For years, OneNote Class Notebook has been a vital part of many Norwegian classrooms. When combined with Microsoft Teams, you get a virtual classroom and pedagogical framework that provides many possibilities for teachers and students. Digital competence is an important part of teaching today because we must know how to make good use of such tools. This kind of professional digital competence (PDC) is something my department and I, at the Faculty of Education at Østfold University College, help our student and in-service teachers achieve. In this blog post, you can read more about how OneNote and Teams are part of our professional digital competence curriculum as well as my own teaching and research praxis.

Professional Digital Competence (PDC)

After teaching in an Upper Secondary School for 11 years and having always been interested in digital pedagogy, I was excited to be offered a position at ØUC in the fall of 2018. My new job as an assistant professor was with the Faculty of Education and the Department of ICT in teaching and learning. So, I was excited to use both my teaching experience and digital praxis while expanding my knowledge in this field.

Currently, I’m working with student teachers, in-service teachers and faculty colleagues to develop their professional digital competencies. Because of the ever-changing digital landscape, being a teacher today requires different competencies than only a few years ago.

In Norway, the Directorate for Teaching and Training has developed a framework defining digital competence for teachers. It describes seven digital-competence areas teachers should have and continuously develop. This framework provides a foundation for what we do and teach at ØUC.

OneNote at ØUC

At ØUC, OneNote and the Class Notebook are part of our curriculum for both student and in-service teachers. We start by introducing OneNote to students as a personal tool before we introduce them to the Class Notebook. Because we are a teacher-education institution, our students need to learn pedagogical uses for the most common tools found in Norwegian schools, and I believe OneNote Class Notebook is among the most important.

A key part of digital competence is choosing the right tool for the job. My motto is, “Never be digitally fanatic—but always pedagogically pragmatic!” And OneNote Class Notebook is a digital tool with considerable pedagogical potential. As a former Norwegian and English teacher, it has been at the heart of my pedagogical approach.

The Class Notebook provides plenty of opportunities for students to understand their learning objectives and how to reach them through feedback from their teachers and peers. Teachers outline learning goals and criteria in the Content Library. Students hand in their work, get feedback, re-write and assess themselves in the Student tabs. In the Collaboration Space, students become learning partners, giving feedback and advice to each other. A competent teacher is essential to make this ecosystem work—no Class Notebook will enhance learning on its own.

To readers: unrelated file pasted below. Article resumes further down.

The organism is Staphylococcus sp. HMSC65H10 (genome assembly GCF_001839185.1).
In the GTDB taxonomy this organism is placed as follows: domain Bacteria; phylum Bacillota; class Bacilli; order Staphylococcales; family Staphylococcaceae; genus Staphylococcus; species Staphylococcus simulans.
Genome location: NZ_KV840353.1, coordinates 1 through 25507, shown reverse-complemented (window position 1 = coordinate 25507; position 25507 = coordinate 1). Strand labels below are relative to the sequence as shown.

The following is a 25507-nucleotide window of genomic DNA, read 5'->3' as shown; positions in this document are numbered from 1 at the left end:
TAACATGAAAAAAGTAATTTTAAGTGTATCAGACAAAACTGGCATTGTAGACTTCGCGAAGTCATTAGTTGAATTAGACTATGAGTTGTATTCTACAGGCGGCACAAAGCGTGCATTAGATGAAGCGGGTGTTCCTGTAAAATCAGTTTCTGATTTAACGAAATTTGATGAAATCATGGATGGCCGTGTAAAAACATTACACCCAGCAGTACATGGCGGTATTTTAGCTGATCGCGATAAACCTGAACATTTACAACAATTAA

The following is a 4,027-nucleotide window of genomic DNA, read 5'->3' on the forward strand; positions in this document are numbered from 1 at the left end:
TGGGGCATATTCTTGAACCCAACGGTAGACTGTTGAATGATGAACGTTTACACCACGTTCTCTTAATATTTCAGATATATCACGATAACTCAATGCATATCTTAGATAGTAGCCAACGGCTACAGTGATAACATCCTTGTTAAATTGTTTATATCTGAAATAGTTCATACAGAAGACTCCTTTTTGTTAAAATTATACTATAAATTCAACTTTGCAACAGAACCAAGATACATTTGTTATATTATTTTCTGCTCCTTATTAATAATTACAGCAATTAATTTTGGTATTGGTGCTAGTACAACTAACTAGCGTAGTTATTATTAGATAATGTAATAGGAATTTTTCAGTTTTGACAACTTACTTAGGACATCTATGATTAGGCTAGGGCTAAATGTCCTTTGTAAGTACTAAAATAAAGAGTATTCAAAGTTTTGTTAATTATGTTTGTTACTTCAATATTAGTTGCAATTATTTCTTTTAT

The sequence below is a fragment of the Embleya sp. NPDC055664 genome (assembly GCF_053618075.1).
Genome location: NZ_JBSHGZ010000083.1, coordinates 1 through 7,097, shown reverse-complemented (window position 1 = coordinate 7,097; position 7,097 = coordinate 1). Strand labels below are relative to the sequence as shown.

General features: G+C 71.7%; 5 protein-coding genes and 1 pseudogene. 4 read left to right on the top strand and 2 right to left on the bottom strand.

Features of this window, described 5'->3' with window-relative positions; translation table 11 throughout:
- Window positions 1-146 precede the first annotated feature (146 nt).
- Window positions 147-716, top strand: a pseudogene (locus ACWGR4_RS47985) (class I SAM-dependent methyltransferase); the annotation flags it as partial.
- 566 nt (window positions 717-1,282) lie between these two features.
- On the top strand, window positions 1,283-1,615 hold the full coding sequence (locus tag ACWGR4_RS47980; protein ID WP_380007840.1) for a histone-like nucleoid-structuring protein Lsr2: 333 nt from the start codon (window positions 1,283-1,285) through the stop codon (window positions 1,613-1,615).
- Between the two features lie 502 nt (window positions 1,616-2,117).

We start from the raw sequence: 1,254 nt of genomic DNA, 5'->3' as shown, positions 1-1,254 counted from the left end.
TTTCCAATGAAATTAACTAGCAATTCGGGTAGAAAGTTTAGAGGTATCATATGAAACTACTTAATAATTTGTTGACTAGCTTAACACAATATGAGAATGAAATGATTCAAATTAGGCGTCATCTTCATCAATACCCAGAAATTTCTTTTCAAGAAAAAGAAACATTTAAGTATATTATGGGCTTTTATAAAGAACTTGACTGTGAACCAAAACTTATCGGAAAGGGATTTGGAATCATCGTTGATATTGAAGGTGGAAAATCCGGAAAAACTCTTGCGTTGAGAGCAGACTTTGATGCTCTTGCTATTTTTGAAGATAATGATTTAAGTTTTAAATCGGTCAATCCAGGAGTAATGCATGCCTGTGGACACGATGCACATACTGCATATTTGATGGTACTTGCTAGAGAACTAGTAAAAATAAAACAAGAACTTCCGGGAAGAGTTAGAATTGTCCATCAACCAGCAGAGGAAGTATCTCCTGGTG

Teams in Teacher Education

Microsoft Teams has also become part of many classroom practices. Here at ØUC, Teams is becoming the go-to collaboration platform. So far, we’ve created around 500 Teams. My department and I show staff how to use Teams for collaboration in or across departments.

At our Faculty of Education, how one uses Teams varies. In my department, we use Teams frequently. We have different Teams for research projects, for developing study content or new student programs. This helps us easily share materials and write collaboratively. And OneNote is at the center of most of our Teams.

Two of my colleagues are writing a paper together. In the example illustrations below, you can see how we use Teams and OneNote for our literary review. The Conversation tab is used for pitching ideas, sharing links and helping each other find relevant literature. The OneNote acts as our mutual workspace.

We have divided the different parts of the review, and I’m responsible for the PDC-review. In OneNote, I have added my Word-document draft, a table and have included keywords. Because my colleagues do the same in their pages, we can all see how different parts of the review are progressing. This helps us easily collaborate and co-write. When we want to co-write in the same document, we create one in our team’s File tab and use the Conversation tab to discuss the text.

The student teachers collaborate with Teams, too. They create Teams to work with fellow students and for their “praxis periods.” Student teachers in Norway are required to teach at local schools for certain periods of time each term to become certified. During these periods, they are supervised by in-service teachers at different schools in the district. Teams provides a valuable platform where the student teachers can communicate with their mentors, share lesson plans, discuss classroom management and collaborate to expand the possibilities for students’ learning.

Excitement and possibilities

I am excited about the pedagogical potential of Office 365, especially OneNote Class Notebook and Teams. And don’t even get me started on Immersive Reader and Dictation, which will hopefully be in Norwegian, soon. Still, our job as teachers and teacher educators is to choose the right tool for the job and maximize the pedagogical possibilities they provide.

Please check out the Teams playlist on my Youtube channel (the videos are in Norwegian, but if there’s interest, I can add English subtitles) and follow me on Twitter. I look forward to connecting with the Microsoft Education Community!